I first played this game at a friend's house with five others, and we were all totally new to the game. When the rules were explained, I caught on in about five minutes while others were still unclear about which cards were placed where and what they did to whom at what time. So the first few games were pretty much a 'throw it out and see what happens' style. I eventually took over the dealer role and talked out what I was doing to help the others understand the gameplay a bit more. I think we all had some idea of how this game worked after about half a dozen rounds.
The game is certainly light, filler fare. It's a nice change-of-pace game for a pretty large group (we played Falling as a break between Witch Trial and Dragon Delta at our last session) or as a quick distraction while waiting for the other players or the pizza to arrive. Definitely not a game to plan a whole evening around, but the frenzy of cards and hands going every which way across the table (especially when the dealer is tossing out cards rapid-fire) is enough to make me want to play again.
There is not much to this game. You need to hold onto Stop and Skip cards for the end of the game, so when the dealer deals you anything else, you play it to get rid of it. There are some embellishments but nothing that gives any depth or strategy to the game. Our group tired of it quickly, and I doubt we will want to play it again.
I hate to disagree with those who fancy this little card game, but I found no point to it at all. Either you play it as a random passing out of cards to see who 'wins,' or each player simply holds one card til the last round and sees who can play it first. Either way, for me anyway, this game is a pointless waste of time.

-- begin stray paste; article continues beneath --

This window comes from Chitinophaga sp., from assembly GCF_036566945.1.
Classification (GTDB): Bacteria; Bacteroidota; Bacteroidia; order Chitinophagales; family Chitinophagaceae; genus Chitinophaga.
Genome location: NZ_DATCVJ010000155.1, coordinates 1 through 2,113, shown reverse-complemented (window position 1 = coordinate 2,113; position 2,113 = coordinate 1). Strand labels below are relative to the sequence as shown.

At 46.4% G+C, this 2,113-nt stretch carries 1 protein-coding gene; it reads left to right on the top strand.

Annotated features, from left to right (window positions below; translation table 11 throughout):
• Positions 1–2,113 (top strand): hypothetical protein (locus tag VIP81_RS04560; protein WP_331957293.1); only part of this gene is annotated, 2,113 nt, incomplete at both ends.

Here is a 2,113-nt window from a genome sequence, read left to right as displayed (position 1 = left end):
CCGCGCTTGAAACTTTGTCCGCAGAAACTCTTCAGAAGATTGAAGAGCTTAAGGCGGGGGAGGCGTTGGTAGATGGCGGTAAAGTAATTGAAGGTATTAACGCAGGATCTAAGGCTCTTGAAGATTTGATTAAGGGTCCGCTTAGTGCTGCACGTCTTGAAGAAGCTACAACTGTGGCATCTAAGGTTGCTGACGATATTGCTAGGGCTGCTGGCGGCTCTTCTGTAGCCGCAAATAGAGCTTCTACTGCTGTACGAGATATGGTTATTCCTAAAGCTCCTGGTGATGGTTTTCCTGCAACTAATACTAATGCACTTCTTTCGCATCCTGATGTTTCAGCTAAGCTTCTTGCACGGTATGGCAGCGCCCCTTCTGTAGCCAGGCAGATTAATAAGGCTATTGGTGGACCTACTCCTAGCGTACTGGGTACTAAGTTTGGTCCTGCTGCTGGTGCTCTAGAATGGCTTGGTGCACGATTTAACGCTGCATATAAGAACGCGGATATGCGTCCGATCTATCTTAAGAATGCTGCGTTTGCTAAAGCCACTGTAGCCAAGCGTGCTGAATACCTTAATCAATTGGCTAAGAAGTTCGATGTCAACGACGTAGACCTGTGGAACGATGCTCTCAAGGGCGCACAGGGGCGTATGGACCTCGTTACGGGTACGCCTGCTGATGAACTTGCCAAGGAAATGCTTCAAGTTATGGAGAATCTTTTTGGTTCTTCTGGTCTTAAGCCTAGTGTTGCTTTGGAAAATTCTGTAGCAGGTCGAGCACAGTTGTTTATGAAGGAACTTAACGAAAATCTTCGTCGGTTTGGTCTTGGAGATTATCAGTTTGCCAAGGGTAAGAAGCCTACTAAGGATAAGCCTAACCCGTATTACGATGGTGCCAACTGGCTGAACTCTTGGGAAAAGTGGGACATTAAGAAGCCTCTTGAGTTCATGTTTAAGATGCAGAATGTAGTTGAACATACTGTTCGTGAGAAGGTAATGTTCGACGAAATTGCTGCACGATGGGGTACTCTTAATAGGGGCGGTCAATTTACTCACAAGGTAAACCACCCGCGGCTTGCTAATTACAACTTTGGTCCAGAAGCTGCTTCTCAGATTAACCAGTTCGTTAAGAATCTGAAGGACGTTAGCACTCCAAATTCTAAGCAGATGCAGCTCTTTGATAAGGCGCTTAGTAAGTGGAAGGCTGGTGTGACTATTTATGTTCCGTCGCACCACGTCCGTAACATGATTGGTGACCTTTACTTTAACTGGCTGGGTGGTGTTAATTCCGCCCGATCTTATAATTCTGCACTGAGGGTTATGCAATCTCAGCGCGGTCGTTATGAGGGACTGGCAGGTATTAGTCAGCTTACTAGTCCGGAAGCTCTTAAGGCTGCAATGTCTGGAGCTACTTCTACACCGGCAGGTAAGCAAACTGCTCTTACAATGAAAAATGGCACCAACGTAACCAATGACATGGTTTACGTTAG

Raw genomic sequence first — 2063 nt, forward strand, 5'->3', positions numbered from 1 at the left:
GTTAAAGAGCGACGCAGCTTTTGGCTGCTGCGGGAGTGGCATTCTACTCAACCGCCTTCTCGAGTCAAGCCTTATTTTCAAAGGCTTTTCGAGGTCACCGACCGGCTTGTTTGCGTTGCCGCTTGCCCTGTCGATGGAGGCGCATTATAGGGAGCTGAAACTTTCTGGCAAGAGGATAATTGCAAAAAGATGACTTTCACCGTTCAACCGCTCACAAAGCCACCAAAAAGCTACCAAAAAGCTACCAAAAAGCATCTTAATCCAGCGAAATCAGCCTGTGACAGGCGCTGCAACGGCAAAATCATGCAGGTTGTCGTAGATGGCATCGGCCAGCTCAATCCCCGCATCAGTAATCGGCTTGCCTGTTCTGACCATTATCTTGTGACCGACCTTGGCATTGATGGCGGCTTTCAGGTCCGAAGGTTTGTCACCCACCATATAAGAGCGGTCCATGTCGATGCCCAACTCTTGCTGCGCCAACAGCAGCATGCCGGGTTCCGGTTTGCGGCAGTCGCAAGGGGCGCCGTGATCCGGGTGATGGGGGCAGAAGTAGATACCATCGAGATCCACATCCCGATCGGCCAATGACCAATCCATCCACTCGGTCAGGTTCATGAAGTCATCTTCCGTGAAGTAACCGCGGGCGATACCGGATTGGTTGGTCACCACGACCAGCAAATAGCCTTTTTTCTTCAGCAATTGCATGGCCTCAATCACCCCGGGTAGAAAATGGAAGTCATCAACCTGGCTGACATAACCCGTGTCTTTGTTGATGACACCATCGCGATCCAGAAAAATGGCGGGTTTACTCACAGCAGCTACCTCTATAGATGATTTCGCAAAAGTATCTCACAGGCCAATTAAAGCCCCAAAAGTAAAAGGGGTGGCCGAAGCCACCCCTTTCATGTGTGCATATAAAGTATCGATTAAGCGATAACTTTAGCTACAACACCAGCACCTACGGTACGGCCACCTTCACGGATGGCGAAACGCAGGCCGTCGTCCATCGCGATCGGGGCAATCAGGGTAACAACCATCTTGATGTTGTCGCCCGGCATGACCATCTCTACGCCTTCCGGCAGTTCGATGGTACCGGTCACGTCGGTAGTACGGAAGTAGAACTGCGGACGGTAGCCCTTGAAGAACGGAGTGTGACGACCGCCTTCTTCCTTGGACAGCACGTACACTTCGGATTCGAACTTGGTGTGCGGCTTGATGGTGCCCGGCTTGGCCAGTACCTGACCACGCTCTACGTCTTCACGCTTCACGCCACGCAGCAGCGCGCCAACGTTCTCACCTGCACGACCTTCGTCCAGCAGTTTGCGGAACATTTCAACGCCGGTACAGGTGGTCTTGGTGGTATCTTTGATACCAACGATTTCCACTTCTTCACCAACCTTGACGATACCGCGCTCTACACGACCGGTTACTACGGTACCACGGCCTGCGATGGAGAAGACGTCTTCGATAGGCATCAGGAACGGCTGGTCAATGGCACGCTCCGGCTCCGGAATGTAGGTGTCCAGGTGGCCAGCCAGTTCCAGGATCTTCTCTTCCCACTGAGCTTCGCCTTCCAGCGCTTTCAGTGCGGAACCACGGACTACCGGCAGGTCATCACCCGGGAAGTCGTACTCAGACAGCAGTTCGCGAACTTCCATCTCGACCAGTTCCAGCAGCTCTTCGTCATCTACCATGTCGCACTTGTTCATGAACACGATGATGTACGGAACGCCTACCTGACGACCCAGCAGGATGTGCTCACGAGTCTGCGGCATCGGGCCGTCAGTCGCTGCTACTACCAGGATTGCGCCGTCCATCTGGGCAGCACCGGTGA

I have to agree with the previous reviewer. Falling is fairly high priced for what you get (although I respect the fact that the cards are of much higher quality than the author's other games.
Unfortunately, everyone I have played it with
just can't see a real game in there. IMHO, save your money and buy two Brawl decks instead if you want a real time card game by the author that is FUN with lots of replay value.
PS: I think the author has done a great job on some of his other games, as well as reviving the whole 'low cost' game gendre (a la microgames).
I bought two decks of FALLING to play with friends over the holidays, but the game fell flat with everyone who gave it a try.
Even after we had all caught on to the rules, we felt the game was pointless. There seemed to be little rhyme or reason as to who would win, and the fast paced nature of the game felt confusing, not frenetically fun.
With one group, we kept running into the problem of all the players being stuck with Action cards in their hands and having no Riders available to use them on. This meant that the dealer continued to pass out cards while all the players could only sit and wait. We found this annoying.
Both groups that tried FALLING love to play games, but neither group found much enjoyment with this one. They both strongly preferred BOHNANZA, my other holiday purchase. I'm glad I opened only one of my FALLING decks; I'll be returning the other deck for a refund.